Nord Stream cleared for German transit route

Germany has issued approvals for its section of the offshore route for the Nordstream gas trunkline from northern Russia.

Offshore staff

ZUG, Switzerland -- Germany has issued approvals for its section of the offshore route for the Nordstream gas trunkline from northern Russia.

Last week the Stralsund Mining Authority issued a construction permit covering a 50-km (31-mi) offshore section of the 1,223-km (760-mi) pipeline with landfall in Lubmin near Greifswald. The award follows a three-year process of environmental impact assessments and discussions with the government of the province of Mecklenburg-West-Pomerania and other stakeholders.

The permit for the 31-km (19-mi) offshore section through Germany’s Exclusive Economic Zone (EEZ) was awarded yesterday by the Federal Maritime and Hydrographical Agency. To date, the Nord Stream consortium has been cleared to take the line through territorial waters off Denmark, Sweden and Russia, and a further section through the Finnish EEZ Only a further permit from the Finnish authorities is now outstanding.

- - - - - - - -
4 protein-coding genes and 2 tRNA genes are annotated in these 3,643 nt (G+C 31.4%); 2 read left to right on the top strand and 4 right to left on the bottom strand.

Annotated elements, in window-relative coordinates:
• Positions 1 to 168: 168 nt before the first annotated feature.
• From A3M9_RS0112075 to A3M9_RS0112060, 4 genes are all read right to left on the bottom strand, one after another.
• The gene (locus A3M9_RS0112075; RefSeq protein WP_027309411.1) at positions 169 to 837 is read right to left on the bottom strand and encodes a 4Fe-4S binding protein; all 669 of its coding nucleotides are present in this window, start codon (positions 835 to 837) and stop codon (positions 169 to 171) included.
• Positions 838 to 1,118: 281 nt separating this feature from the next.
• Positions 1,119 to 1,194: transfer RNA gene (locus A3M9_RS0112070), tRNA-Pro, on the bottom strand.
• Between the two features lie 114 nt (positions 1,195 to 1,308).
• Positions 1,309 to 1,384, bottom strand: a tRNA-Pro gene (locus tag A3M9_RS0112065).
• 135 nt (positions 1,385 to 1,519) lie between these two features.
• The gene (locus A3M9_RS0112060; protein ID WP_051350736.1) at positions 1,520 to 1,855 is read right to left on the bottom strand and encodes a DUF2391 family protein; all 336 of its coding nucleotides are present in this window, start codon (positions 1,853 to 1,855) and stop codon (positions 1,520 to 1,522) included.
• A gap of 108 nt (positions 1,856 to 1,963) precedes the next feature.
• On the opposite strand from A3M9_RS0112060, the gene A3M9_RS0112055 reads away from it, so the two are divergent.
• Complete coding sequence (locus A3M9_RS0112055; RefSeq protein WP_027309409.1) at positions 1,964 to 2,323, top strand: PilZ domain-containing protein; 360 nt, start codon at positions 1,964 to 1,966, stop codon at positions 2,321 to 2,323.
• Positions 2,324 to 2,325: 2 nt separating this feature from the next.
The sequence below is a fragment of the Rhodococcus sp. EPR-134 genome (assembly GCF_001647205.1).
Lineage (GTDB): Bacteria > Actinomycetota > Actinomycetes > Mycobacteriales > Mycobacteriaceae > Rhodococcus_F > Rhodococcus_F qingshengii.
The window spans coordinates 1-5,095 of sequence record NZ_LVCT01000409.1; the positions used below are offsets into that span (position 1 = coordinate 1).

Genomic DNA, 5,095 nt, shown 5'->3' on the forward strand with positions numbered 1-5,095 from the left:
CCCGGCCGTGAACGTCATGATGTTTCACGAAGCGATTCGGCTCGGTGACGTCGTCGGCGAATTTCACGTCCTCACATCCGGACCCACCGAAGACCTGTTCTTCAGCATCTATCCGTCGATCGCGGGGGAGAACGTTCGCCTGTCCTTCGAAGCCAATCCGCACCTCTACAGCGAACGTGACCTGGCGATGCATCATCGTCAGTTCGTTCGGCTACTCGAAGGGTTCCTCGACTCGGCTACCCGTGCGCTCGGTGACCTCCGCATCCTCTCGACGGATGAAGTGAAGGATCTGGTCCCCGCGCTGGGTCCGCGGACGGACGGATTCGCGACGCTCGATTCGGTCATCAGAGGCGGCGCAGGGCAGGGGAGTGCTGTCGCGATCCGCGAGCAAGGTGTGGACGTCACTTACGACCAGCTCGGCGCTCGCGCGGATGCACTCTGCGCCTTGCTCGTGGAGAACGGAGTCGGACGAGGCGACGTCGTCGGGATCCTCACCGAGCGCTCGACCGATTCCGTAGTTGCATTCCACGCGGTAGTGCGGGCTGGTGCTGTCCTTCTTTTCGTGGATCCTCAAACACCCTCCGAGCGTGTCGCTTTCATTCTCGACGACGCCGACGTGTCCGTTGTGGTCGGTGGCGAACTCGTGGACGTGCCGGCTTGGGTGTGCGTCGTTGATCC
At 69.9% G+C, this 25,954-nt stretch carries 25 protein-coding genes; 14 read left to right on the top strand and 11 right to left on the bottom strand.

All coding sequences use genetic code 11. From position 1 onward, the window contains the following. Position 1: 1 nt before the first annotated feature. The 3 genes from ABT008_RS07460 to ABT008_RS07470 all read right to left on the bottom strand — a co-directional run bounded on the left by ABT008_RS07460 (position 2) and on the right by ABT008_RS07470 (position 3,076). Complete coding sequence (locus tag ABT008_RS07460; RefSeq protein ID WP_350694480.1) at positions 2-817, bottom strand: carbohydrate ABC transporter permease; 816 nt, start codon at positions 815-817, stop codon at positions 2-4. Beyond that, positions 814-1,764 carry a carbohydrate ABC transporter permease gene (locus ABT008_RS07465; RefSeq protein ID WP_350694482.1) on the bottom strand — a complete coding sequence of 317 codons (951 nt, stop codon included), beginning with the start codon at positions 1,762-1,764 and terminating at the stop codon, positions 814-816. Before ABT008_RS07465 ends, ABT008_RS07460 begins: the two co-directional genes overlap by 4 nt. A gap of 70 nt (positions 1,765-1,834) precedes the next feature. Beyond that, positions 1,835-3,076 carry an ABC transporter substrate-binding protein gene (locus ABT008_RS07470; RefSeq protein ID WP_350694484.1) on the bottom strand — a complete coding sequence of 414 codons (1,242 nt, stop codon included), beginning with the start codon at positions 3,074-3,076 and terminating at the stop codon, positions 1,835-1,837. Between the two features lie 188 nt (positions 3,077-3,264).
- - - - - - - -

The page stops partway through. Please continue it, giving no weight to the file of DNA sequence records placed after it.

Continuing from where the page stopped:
Nord Stream’s Managing Director Matthias Warnig said: “We are firmly on schedule to start construction of the pipeline in spring 2010 and to start transporting gas in 2011.”

Construction is due to be completed in 2012. The Nord Stream trunkline will be able to transport 55 bcm/yr of gas a year from Russia to Germany, where it will be connected to the European energy grid. Gazprom has so far signed long-term contracts to supply gas through the trunkline to countries including Germany, Denmark, The Netherlands, Belgium, France, and The United Kingdom.

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